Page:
Policymakers need to be creative in the twenty-first century. New challenges like climate change, terrorism, and nuclear proliferation, to name but a few, transcend traditional borders. Technological developments and the democratization of communication are changing the concept of foreign and security policy. The traditional, separate nation-state is less significant than ever. The security of regions, even those that are geographically distant, is now interdependent.

Recent world events clearly show us how things that happen in one part of the planet can have an immediate impact on the other. For example, the “Arab Spring” occurred in the Mediterranean region but was immediately regarded in Asian countries as a great challenge. A nuclear accident that occurred in the eastern part of Asia shook national politics in Europe. And piracy off the eastern coast of Africa resulted in the participation of aircraft and naval vessels from Asia.

All those challenges are so huge, complex, and diverse in this new borderless world that one state can no longer afford to survive alone by its own traditional means and resources.

Policymakers also realize that in this century, sticking to traditional geographical demarcation has less meaning. What counts more is how to achieve tangible results. How to cooperate and share work with other relevant stakeholders should be the priority of any policymaker in the world.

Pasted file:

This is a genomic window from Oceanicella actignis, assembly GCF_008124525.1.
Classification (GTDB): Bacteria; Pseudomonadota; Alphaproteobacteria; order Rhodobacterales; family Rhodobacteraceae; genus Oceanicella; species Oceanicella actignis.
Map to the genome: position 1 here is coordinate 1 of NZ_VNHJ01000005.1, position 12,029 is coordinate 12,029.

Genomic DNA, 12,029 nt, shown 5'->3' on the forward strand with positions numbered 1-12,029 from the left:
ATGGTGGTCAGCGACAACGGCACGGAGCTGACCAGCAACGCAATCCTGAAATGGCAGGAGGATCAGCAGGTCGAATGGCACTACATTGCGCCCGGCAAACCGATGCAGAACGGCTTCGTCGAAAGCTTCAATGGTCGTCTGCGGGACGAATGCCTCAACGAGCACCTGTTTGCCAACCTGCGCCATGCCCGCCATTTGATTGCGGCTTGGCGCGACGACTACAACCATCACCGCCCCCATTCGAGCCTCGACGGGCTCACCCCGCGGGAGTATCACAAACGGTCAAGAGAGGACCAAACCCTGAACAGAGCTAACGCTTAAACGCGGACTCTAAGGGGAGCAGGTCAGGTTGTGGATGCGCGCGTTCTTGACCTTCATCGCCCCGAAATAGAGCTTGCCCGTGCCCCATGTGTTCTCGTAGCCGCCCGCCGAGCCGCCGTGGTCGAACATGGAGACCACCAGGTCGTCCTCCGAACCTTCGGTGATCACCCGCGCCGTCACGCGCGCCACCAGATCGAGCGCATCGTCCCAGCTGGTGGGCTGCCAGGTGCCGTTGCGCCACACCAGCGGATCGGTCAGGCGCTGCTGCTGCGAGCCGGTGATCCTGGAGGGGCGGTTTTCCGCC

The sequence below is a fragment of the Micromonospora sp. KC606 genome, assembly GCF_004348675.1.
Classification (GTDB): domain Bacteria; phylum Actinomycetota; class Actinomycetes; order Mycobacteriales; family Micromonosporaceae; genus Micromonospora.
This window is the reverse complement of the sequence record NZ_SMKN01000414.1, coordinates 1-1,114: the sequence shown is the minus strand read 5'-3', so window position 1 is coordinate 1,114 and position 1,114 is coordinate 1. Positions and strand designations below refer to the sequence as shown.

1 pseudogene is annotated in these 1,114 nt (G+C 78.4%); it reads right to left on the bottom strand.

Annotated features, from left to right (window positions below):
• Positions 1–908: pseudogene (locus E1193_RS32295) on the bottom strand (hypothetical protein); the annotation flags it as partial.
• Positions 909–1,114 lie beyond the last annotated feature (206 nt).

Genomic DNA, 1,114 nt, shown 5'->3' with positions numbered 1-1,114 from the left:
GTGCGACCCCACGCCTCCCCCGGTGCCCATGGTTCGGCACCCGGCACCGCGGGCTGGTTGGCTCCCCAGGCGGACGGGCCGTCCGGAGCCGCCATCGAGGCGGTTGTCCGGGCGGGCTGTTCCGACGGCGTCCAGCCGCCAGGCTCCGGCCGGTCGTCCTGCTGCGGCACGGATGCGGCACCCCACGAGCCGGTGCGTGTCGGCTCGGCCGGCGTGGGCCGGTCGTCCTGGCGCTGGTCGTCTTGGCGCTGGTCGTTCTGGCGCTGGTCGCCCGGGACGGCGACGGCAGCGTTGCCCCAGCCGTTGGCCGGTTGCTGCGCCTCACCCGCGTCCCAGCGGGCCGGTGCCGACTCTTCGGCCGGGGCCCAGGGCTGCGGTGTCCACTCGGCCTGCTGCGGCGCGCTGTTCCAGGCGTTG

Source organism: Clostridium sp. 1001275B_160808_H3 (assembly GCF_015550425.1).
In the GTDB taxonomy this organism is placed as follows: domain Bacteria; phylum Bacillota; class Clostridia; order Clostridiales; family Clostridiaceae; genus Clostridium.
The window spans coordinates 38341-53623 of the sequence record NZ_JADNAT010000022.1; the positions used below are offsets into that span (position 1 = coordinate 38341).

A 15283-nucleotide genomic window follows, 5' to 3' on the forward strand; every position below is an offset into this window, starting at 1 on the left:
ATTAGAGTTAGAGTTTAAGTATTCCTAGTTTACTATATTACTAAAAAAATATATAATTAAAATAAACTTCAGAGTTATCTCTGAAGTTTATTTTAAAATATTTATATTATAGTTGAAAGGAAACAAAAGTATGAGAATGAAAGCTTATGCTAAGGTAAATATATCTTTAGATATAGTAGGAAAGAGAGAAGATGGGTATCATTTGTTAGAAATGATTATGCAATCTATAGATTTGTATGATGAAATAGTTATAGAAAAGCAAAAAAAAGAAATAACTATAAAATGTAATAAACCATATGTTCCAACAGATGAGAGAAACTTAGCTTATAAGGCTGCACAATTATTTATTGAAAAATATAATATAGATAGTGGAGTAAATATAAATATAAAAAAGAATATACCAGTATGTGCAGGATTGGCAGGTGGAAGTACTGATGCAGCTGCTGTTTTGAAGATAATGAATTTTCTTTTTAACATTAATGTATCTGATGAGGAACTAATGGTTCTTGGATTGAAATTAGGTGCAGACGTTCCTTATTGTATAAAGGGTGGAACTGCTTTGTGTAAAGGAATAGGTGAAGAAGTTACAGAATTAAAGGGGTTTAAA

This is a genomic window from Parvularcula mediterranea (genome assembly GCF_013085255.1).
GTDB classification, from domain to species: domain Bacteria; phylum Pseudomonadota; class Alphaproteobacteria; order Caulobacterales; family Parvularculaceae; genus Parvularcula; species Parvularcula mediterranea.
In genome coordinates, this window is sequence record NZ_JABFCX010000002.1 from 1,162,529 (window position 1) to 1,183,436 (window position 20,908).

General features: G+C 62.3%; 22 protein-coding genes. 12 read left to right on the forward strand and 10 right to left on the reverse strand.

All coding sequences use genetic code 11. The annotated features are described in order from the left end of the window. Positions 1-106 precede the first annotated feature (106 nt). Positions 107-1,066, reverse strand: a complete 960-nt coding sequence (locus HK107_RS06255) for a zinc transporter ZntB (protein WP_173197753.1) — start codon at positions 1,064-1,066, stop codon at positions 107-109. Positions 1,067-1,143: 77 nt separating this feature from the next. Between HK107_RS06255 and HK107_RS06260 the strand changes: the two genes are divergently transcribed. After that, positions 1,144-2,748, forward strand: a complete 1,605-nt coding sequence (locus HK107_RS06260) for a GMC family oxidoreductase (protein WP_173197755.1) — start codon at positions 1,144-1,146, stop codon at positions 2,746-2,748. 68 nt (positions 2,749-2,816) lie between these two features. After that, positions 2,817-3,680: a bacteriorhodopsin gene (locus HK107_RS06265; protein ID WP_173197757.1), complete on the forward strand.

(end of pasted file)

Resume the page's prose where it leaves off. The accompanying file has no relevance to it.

My suggestion to my colleagues from the European Union is to move away from the traditional approach and try to think of an approach that nobody has ever seriously considered: mainstreaming Asia within the strategic thinking of the EU. Asia includes some of the most dynamic economies and emerging powers in the world. Thus Asia can be a pool of relevant and pragmatic solutions for Europe.

The priorities of EU diplomacy, such as its neighborhood policy, climate change, counterterrorism, the Middle East, development in Africa, anti-piracy, and so forth might be better achieved by involving Asian countries more. Asia and the EU have already cooperated in an ad-hoc way on anti-piracy missions off the coast of Somalia and on counterterrorism in Afghanistan. The question is how we can more steadily do this and how we can extend the area of cooperation.

I would like to give you some examples of the areas where the participation of Asia may be of benefit to the EU.